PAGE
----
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December 13, 2005, 11:01 pm

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Cheka Man

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PC Death and the Threshold of Acceptance

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One of the most heated topics in gaming is the arguments about player character death. Should the GM and the Players be antagonistic with each other? Should the results lay like the dice? What about story continuity and the investment in time and effort into the characters. Everyone seems to have strong opinions about this.

One of the most heated topics in gaming is the arguments about player character death. Should the GM and the Players be antagonistic with each other? Should the results lay like the dice? What about story continuity and the investment in time and effort into the characters. Everyone seems to have strong opinions about this. 

After hearing years of this debate, I came to a conclusion.  GMs/ Players are not complaining about character death so much as they are arguing about the “threshold” of player character death and the reasons why the character died.  What I mean by threshold is the criteria or more simply what conditions must be met before player death is appropriate in a given campaign.  Every GM and player seems to have a different opinions about the subject.  It is only when the entire group has the same or similar thresholds that the game troupe “works” and plays well. 

I have found there are about nine degrees of threshold in the gaming community.

First: Character Driven Game/ Story
For many of us, characters have “script immunity” or are basically unkillable. Most of the time, the players can easily succeed against the challanges thrown against them. Even if they screw up, the GM will scramble around and try to save them.

Second: Story Driven Game/ Story
Threshold is script immunity with exceptions. For many of us, characters must be “written out”. A character’s script immunity is revoked for the purpose of brining in a new character, that is “cool”. There are times, we note that script immunity is off, letting the players know that in the climax… people can die.

Third: Game- Player Stupidity
The threshold is “Player stupidity”. This is a totally subjective situation for the GM. Sometimes, despite your best warning or advice, players pursue a course that is effectively suicidal. Thus they die if the dice determine it, but the GM does not actively punish them.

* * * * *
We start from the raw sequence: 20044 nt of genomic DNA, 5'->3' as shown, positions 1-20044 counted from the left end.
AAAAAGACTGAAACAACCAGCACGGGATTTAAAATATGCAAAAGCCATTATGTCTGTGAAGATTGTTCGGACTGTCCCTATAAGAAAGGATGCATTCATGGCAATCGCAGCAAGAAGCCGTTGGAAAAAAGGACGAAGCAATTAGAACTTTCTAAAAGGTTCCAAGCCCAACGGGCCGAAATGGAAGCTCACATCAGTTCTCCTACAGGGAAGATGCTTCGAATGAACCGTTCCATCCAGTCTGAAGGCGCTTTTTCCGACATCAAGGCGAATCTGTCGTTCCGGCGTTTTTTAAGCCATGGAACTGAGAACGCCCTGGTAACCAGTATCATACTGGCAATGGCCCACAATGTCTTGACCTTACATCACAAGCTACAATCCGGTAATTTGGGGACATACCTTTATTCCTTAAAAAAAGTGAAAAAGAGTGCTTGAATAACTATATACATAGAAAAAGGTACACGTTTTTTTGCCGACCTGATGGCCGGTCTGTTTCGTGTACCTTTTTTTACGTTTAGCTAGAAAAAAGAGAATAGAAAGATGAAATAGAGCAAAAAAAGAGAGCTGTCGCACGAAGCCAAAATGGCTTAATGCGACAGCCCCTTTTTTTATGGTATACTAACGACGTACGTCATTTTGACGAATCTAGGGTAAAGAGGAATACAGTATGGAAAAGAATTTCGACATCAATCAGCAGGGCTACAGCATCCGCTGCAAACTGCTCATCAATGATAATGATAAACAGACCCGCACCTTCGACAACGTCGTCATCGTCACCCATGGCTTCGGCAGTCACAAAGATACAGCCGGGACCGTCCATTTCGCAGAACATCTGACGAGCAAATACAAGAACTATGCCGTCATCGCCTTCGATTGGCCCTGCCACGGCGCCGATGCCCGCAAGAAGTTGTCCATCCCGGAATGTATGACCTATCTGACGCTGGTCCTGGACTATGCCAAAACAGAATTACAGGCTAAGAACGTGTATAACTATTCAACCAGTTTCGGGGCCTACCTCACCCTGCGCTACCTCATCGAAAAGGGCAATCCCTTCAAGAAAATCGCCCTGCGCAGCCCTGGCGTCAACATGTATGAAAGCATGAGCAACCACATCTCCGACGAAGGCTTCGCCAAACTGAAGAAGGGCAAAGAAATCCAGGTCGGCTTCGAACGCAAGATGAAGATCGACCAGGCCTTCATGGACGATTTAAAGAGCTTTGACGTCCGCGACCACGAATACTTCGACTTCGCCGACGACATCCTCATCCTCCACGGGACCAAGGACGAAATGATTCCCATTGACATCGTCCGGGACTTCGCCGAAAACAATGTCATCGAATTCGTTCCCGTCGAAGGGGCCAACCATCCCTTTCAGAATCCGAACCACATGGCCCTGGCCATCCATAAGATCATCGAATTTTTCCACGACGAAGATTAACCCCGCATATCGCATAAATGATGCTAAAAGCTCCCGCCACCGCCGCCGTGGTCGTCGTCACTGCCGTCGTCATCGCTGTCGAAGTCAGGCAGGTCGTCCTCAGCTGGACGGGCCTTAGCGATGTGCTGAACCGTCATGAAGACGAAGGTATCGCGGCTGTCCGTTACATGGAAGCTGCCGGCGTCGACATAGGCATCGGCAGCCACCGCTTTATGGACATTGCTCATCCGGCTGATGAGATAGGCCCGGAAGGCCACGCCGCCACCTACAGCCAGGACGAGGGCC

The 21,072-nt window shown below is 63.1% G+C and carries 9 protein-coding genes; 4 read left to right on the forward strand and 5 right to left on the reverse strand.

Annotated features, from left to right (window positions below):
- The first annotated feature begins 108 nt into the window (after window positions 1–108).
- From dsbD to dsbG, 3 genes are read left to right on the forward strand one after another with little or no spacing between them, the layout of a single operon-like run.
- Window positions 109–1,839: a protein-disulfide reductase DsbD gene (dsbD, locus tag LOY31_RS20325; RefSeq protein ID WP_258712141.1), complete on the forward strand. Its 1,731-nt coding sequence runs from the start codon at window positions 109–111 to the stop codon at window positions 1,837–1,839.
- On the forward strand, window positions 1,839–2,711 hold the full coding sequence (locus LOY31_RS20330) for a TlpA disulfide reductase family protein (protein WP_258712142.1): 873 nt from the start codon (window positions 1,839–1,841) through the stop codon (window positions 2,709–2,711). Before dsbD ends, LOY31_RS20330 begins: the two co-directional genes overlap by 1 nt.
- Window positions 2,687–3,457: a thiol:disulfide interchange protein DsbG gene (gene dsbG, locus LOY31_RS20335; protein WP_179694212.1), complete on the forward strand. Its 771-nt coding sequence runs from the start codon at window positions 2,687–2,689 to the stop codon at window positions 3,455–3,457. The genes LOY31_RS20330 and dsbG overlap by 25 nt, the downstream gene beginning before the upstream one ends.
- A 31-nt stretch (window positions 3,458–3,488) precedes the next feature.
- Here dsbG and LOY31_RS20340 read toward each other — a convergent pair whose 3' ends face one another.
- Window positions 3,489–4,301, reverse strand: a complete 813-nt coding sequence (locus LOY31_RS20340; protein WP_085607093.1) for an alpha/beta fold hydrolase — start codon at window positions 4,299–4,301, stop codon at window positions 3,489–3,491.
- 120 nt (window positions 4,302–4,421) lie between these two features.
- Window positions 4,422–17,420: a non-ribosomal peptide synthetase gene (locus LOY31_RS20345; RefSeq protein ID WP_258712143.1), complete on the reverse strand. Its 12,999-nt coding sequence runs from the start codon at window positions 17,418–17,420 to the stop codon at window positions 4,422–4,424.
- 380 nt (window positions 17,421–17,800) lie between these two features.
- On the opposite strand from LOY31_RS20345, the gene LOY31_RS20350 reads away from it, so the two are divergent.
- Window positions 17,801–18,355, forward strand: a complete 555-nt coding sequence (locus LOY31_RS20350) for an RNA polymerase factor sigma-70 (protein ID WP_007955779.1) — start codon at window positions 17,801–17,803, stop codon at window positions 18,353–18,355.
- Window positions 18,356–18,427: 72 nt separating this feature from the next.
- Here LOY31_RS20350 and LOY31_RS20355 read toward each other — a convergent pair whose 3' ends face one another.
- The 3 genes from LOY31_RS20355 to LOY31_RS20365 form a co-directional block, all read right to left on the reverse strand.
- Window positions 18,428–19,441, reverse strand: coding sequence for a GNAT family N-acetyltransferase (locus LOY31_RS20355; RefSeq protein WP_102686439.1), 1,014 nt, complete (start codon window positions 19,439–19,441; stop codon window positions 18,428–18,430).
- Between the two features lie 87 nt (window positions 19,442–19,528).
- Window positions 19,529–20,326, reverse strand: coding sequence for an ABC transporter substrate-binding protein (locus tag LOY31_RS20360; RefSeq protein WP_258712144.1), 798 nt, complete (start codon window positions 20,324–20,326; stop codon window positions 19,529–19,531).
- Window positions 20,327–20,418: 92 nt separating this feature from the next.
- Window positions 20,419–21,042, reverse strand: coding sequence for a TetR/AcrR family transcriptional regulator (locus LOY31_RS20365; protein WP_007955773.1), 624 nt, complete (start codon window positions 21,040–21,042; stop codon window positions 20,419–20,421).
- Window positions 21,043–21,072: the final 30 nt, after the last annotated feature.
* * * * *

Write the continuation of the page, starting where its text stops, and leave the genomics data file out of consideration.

Third-B: Game- Critical Wierdness
Critial wierdness means the PCs only die under crits or their own fumbles. These normally occur Rare enough to keep PCs to keep them alive, but often enough to keep people on their toes, only punctuating the game with death.

Fourth: Game - Tactical Situations
The threshold is tactical interaction, combat situations or rule intesive moments. Once the dice and game mechanics start flying, the character’s life is upto the dice and their decisions. This means there will be no suprise/ sudden deaths, nor will characters be “removed” by social means. But once the combat begins, all bets are off. Most challanges should be equal to the PCs, but most should be less, to ensure the continued survival of the players.

Fourth-B: Game - Semi-tactical
This is an expansion of the tactical situation to any time that could be using tactical rules (in most games), but are normally played out in up-time. This would include, and not be limited to, traps, puzzles, climbing, going through hazardous areas.

Fourth-C: Computer Game
At this point the GM is simply the interpretor of data they created. The GM might as well be a computer, as they are painfully fairly presenting the information and letting the dice fall where they may.

Fifth- Game - The Duel
Some people like the challange of competition: the PCs and GM are adversaries. It is all about decisions and dice. It is a game in the classic sense, there will be a winner or a loser, GM or player. Characters die with regular frequency, as both sides have a duel of wits and dice for tactical advantages. The Threshold is normally tactical interaction, but the situation at the table is more like HackMaster (Knights of the Dinner Table) with the two sides are gaainst each other.

Sixth- Story - Mine
PCs are fodder for your godlike might. The Threshold is stepping into the situation. Munchkin GMs at their worst, or the occasional GM with self image issues fall into this category.

This forms a continumn from 1 to 6. Everyone is pretty much somewhere inbetween the death threshold 1 to 6. Every level, except the most extreme rank 1s, allow for PC injury and abuse. (It is fair game to knock um down to “mostly hurt”).

What I think is happening here is that we gamers are not agreeing upon what is an acceptable threshold for PC death. Each of us have our own take.

For examples. I am a 2.5 . PCs mostly have plot immunity, except at key times (climax of story arcs… they usually know when the kid gloves are off, then any of the threes become an option, especially when they do something sooo stupid that I can not conviently save them (from themselves).

When you are getting into one of these arguments, or someone rattles on, find out about their threshold, and what they think is acceptable. This way you will not be arguing apples and cumquats.



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Comments ( 12 )
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CaptainPenguin
December 13, 2005, 22:54
0xp
I suppose that, as a player, I'm fine up to 4.
However, when I GM, I usually GM in such a way as to be a 1.5-2.
Ylorea
December 13, 2005, 22:55
0xp
I have played in a level four game.... Only the challenges we faced where often designed for the entire group of seven players being a heavy challenge.

You can imagine what happens if in a situation like that some players do not show. (Usualy in such a group at least one of the players does not show if you play every week like we did.)